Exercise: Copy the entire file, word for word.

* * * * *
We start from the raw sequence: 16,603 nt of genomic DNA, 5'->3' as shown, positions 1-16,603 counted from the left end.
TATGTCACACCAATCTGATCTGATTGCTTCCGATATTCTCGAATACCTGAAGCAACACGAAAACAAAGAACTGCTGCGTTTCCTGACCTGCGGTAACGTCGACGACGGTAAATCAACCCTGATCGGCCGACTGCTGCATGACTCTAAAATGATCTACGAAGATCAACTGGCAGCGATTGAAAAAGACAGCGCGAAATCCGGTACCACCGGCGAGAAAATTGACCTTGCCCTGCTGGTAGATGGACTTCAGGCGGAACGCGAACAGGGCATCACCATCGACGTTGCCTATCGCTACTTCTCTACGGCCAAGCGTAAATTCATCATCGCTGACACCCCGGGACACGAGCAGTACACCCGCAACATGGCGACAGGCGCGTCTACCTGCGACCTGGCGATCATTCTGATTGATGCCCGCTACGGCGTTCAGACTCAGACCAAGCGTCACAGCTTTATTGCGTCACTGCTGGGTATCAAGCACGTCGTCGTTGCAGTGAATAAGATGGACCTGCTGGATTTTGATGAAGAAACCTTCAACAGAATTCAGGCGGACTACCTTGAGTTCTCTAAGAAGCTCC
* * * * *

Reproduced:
We start from the raw sequence: 16,603 nt of genomic DNA, 5'->3' as shown, positions 1-16,603 counted from the left end.
TATGTCACACCAATCTGATCTGATTGCTTCCGATATTCTCGAATACCTGAAGCAACACGAAAACAAAGAACTGCTGCGTTTCCTGACCTGCGGTAACGTCGACGACGGTAAATCAACCCTGATCGGCCGACTGCTGCATGACTCTAAAATGATCTACGAAGATCAACTGGCAGCGATTGAAAAAGACAGCGCGAAATCCGGTACCACCGGCGAGAAAATTGACCTTGCCCTGCTGGTAGATGGACTTCAGGCGGAACGCGAACAGGGCATCACCATCGACGTTGCCTATCGCTACTTCTCTACGGCCAAGCGTAAATTCATCATCGCTGACACCCCGGGACACGAGCAGTACACCCGCAACATGGCGACAGGCGCGTCTACCTGCGACCTGGCGATCATTCTGATTGATGCCCGCTACGGCGTTCAGACTCAGACCAAGCGTCACAGCTTTATTGCGTCACTGCTGGGTATCAAGCACGTCGTCGTTGCAGTGAATAAGATGGACCTGCTGGATTTTGATGAAGAAACCTTCAACAGAATTCAGGCGGACTACCTTGAGTTCTCTAAGAAGCTCC